A new piece of research published online by Nature Geoscience hints that tropical forests are less likely to lose biomass throughout the twenty first century than scientists originally predicted.
Apparently greenhouse gas emissions are set to have less of an effect on forest plants and planet material than previously thought. The news follows an extremely comprehensive and detailed assessment of the risk of climate change-driven tropical forest dieback, and the results have important implications for evolution of tropical rainforests as well as their role in the planet’s carbon cycle.
Information gleaned from 22 separate climate models
The international team who carried out the research was made up of scientists and specialist ecologists from Britain, the USA, Australia and Brazil. Led by Dr Chris Huntingford of the UK’s Centre for Ecology and Hydrology, the team brought complex computer simulations into play, using 22 separate climate models to explore the effects of human-generated climate change on rainforests in Amazonia, Central America, Africa and Asia. Only one of the 22 models hinted at a serious loss of forest cover, and the study only predicted loss on one continent – the Americas.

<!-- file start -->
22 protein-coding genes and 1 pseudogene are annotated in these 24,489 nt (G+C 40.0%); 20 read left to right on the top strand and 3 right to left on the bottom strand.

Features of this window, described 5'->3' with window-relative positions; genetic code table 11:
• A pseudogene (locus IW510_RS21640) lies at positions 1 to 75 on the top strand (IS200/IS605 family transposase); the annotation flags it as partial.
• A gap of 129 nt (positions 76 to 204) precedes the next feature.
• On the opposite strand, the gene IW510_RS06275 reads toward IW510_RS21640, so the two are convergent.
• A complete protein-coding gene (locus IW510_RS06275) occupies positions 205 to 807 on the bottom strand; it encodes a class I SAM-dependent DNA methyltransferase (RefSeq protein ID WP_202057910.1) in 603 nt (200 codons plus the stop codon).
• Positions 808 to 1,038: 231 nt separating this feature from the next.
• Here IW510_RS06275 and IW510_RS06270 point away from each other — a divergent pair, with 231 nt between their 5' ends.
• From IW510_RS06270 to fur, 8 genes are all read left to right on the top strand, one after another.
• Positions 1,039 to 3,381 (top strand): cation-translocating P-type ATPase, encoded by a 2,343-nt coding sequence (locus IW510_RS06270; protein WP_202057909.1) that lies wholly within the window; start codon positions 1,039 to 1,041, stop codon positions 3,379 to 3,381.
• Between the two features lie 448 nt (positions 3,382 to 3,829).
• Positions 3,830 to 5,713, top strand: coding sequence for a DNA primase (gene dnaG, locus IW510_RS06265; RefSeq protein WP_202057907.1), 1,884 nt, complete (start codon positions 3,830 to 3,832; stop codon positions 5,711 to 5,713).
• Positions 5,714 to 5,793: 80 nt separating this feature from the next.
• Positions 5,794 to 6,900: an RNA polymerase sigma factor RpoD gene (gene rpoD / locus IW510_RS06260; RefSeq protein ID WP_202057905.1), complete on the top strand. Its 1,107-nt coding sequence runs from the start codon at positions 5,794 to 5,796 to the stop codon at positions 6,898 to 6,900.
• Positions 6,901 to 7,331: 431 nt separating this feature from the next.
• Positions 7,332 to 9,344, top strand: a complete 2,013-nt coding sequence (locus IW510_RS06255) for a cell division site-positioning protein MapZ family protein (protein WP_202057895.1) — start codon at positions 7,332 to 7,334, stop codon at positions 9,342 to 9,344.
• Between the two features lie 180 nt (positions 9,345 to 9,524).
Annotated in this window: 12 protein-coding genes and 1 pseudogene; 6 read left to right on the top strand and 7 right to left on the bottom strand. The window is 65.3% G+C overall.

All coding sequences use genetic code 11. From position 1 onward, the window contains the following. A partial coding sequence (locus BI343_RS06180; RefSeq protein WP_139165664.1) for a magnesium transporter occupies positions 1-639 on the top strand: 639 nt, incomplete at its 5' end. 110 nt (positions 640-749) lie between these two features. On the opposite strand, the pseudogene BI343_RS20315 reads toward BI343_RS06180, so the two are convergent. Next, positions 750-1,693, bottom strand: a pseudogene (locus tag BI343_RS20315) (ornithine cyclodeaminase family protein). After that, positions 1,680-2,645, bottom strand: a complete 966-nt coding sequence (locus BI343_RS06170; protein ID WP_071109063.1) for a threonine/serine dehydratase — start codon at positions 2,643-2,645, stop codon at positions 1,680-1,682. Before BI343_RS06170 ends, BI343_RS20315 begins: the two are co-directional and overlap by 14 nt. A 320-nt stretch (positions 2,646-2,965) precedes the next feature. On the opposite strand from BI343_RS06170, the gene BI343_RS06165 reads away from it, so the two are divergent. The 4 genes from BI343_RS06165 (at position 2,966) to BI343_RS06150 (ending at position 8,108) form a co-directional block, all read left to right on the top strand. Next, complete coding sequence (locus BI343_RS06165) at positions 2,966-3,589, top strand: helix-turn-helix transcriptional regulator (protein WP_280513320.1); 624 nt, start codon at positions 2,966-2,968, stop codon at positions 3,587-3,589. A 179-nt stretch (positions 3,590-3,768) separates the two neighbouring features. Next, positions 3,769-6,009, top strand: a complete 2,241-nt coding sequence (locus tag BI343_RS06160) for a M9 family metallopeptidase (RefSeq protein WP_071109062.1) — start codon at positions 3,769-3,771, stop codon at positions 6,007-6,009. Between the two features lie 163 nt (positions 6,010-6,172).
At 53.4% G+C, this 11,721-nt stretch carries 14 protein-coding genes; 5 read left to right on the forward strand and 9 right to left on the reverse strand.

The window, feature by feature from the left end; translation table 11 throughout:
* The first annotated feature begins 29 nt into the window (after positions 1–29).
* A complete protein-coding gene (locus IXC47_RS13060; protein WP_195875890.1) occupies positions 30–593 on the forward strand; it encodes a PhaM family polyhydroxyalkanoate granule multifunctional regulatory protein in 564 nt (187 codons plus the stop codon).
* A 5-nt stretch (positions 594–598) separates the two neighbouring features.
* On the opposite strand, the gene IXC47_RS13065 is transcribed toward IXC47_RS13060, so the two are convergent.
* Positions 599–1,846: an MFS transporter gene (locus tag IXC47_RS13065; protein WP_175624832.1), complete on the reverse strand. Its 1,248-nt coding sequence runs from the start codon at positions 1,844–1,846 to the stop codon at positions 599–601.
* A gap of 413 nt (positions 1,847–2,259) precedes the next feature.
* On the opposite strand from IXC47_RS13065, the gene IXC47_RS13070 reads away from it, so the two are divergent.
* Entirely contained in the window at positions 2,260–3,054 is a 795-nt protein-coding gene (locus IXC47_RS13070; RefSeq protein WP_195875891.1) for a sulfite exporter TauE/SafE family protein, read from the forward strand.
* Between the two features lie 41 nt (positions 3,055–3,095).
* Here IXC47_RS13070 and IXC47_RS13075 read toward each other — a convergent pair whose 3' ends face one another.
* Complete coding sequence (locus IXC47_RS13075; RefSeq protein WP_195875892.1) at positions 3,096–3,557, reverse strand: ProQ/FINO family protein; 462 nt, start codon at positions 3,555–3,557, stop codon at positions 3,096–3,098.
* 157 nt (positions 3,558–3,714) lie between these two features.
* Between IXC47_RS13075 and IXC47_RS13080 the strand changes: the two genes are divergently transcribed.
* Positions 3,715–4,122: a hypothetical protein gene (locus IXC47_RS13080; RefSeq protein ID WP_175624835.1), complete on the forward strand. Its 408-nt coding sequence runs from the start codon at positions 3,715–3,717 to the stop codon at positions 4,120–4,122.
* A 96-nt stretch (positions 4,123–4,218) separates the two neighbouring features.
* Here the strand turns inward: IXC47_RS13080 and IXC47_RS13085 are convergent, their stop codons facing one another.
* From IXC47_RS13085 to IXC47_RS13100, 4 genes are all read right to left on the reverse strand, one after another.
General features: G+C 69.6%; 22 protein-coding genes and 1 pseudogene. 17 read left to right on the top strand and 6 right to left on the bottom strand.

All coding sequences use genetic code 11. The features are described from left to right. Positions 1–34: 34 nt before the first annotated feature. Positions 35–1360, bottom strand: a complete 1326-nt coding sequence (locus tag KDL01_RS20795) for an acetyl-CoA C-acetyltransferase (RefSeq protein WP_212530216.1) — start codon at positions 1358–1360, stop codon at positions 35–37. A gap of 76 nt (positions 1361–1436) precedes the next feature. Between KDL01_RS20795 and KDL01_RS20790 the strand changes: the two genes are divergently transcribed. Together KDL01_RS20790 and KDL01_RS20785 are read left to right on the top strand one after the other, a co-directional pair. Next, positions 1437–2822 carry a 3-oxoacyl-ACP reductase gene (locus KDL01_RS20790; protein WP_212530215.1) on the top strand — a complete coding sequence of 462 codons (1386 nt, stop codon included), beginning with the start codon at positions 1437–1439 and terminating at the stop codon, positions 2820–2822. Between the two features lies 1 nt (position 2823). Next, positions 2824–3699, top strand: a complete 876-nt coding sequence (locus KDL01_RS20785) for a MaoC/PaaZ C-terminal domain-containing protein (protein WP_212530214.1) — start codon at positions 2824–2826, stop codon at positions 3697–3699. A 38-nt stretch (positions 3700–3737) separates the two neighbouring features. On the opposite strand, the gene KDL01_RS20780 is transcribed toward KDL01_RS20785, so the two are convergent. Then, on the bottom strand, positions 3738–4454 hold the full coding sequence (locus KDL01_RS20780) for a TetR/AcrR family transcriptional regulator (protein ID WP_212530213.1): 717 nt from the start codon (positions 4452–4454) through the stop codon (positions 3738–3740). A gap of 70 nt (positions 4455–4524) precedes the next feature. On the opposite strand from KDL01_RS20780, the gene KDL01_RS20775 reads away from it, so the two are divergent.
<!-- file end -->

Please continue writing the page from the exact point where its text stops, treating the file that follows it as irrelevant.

A smaller effect than originally predicted
The results suggest the impact of climate change-led damage on our tropical forests might well be smaller than many people assumed, but the team stressed there are still a considerable number of unknowns in defining how environments and ecosystems react to climate change. They found the biggest uncertainties lay in trying to predict future differences in plant physiological processes, mostly because of an on-going lack of clarity about future climate projections.
Evidence of rainforest resilience
As Dr Chris Huntingford says, “The big surprise… is that uncertainties in ecological models of the rainforest are significantly larger than uncertainties from differences in climate projections. Despite this we conclude that, based on current knowledge of expected climate change and ecological response, there is evidence of forest resilience for the Americas, Africa and Asia.”